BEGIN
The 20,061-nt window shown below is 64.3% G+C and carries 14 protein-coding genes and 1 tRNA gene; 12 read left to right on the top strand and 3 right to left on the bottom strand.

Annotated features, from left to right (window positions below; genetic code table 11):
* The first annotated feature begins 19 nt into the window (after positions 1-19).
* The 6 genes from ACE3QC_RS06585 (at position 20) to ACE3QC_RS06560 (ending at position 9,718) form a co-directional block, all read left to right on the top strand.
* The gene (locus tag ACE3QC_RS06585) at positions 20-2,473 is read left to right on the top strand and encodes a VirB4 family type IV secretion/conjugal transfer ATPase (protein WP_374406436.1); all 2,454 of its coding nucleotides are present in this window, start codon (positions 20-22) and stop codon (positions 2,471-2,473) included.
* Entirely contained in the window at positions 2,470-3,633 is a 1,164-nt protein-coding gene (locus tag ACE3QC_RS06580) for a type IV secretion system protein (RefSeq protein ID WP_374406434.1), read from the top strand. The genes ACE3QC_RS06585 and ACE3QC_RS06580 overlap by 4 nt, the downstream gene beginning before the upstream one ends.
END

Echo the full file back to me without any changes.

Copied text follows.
The 20,061-nt window shown below is 64.3% G+C and carries 14 protein-coding genes and 1 tRNA gene; 12 read left to right on the top strand and 3 right to left on the bottom strand.

Annotated features, from left to right (window positions below; genetic code table 11):
* The first annotated feature begins 19 nt into the window (after positions 1-19).
* The 6 genes from ACE3QC_RS06585 (at position 20) to ACE3QC_RS06560 (ending at position 9,718) form a co-directional block, all read left to right on the top strand.
* The gene (locus tag ACE3QC_RS06585) at positions 20-2,473 is read left to right on the top strand and encodes a VirB4 family type IV secretion/conjugal transfer ATPase (protein WP_374406436.1); all 2,454 of its coding nucleotides are present in this window, start codon (positions 20-22) and stop codon (positions 2,471-2,473) included.
* Entirely contained in the window at positions 2,470-3,633 is a 1,164-nt protein-coding gene (locus tag ACE3QC_RS06580) for a type IV secretion system protein (RefSeq protein ID WP_374406434.1), read from the top strand. The genes ACE3QC_RS06585 and ACE3QC_RS06580 overlap by 4 nt, the downstream gene beginning before the upstream one ends.